The owner of the Masterpiece Cakeshop filed a federal lawsuit Tuesday against the Colorado Civil Rights Commission and Gov. John Hickenlooper claiming he has been bullied and targeted for his religious beliefs.
In June the Supreme Court ruled in favor of Jack Phillips, the owner of the cake shop, who had declined to create a cake for a same-sex wedding ceremony.
On June 26, 2017, the same day the Supreme Court agreed to take up the case, an attorney contacted the cake shop and asked Phillips to create a cake to celebrate a gender transition from male to female. The caller asked for the cake to be pink on the inside and blue on the outside.
Phillips, who is a devout Christian, declined the request because the cake would have expressed a message about sex and gender identity that conflict with his religious beliefs.
The attorney, identified in state documents as Autumn Scardina, filed a discrimination complaint with the Colorado Civil Rights Commission and the state notified Phillips that it had found probable cause.
The commission declared that Scardina “is a member of protected classed (sic) based on her sex (female) and transgender status (gender identity).”
Alliance Defending Freedom, the law firm that represented Phillips before the Supreme Court, blasted the commission’s investigation.
“Jack is being targeted,” ADF attorney Kristen Waggoner said on the Todd Starnes Radio Show. “He’s being bullied by the state of Colorado.”
Waggoner said the attorney, who she called an LGBT activist, “essentially set him up.”
“It’s nothing more than hostility towards people of faith,” she said on the nationally syndicated radio program. “How could you say this kind of cake – blue on the outside, pink on the inside – how can you say that doesn’t have a message? It clearly has a message.”
The lawsuit accuses the government of anti-religious hostility.
“The Constitution stands as a bulwark against state officials who target people – and seek to ruin their lives – because of the government’s anti-religious animus,” the lawsuit states.
For more than six years Colorado has been on a crusade to crush Phillips. At one point, commissioners compared his belief to slave owners and perpetrators of the Holocaust.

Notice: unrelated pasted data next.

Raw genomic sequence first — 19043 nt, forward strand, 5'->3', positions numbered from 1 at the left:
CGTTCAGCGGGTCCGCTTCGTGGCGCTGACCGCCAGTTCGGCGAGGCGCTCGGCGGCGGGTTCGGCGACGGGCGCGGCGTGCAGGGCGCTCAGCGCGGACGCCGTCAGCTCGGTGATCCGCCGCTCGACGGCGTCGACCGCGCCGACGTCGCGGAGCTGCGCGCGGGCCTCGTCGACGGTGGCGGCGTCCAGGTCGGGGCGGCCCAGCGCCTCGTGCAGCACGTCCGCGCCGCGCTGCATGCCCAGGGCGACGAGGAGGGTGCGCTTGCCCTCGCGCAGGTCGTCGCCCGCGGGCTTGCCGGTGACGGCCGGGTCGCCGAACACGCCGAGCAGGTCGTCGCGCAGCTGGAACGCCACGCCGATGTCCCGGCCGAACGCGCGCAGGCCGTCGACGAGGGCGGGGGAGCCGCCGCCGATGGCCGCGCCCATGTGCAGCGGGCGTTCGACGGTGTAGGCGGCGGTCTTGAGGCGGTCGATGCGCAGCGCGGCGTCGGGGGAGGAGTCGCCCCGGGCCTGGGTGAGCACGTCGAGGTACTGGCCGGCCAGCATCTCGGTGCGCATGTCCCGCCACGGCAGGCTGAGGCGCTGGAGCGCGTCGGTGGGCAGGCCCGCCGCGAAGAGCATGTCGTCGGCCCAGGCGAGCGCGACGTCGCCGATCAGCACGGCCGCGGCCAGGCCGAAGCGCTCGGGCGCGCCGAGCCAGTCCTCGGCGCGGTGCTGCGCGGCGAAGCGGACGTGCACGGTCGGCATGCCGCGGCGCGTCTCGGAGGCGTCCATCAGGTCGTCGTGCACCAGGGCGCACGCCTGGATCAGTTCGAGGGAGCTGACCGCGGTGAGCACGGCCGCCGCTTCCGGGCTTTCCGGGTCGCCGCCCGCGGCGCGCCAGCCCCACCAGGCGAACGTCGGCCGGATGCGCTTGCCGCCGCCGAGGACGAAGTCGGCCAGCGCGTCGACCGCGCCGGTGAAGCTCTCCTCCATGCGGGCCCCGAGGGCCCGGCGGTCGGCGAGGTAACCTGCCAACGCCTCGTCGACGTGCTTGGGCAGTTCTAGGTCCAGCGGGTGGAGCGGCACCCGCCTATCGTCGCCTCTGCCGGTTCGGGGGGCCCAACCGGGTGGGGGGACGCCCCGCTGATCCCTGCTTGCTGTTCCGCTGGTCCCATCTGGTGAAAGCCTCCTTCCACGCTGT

“Even though Jack serves all customers and simply declines to create custom cakes that express messages or celebrate events in violation of his deeply held beliefs, the government is intent on destroying him – something the Supreme Court has already told it not to do,” Waggoner said.
Phillips and his attorneys are asking for punitive damages – and they deserve every single penny.
The court needs to send a very strong message: there is no place for anti-religious bigots in government. And any government leaders, whether elected or appointed, who use their office to abuse Christians or others based on their religious beliefs must be punished.
Phillips is a good and decent man. He serves all customers regardless of their sexual orientation or gender identity. He simply declines to create custom cakes that express messages or celebrate events in violation of his deeply held religious beliefs.
Phillips refuses to make Halloween cakes. He refuses to make custom cakes promoting alcohol or drug usage. And he refuses to create cakes that include disparaging messages – including those targeting people within the LGBT community.
And yet, a mob of social justice warriors – enabled by the Colorado Civil Rights Commission – will not let this man run his business in peace.
And be warned. If this can happen to Jack Phillips, you’d better believe it can happen to your business, too.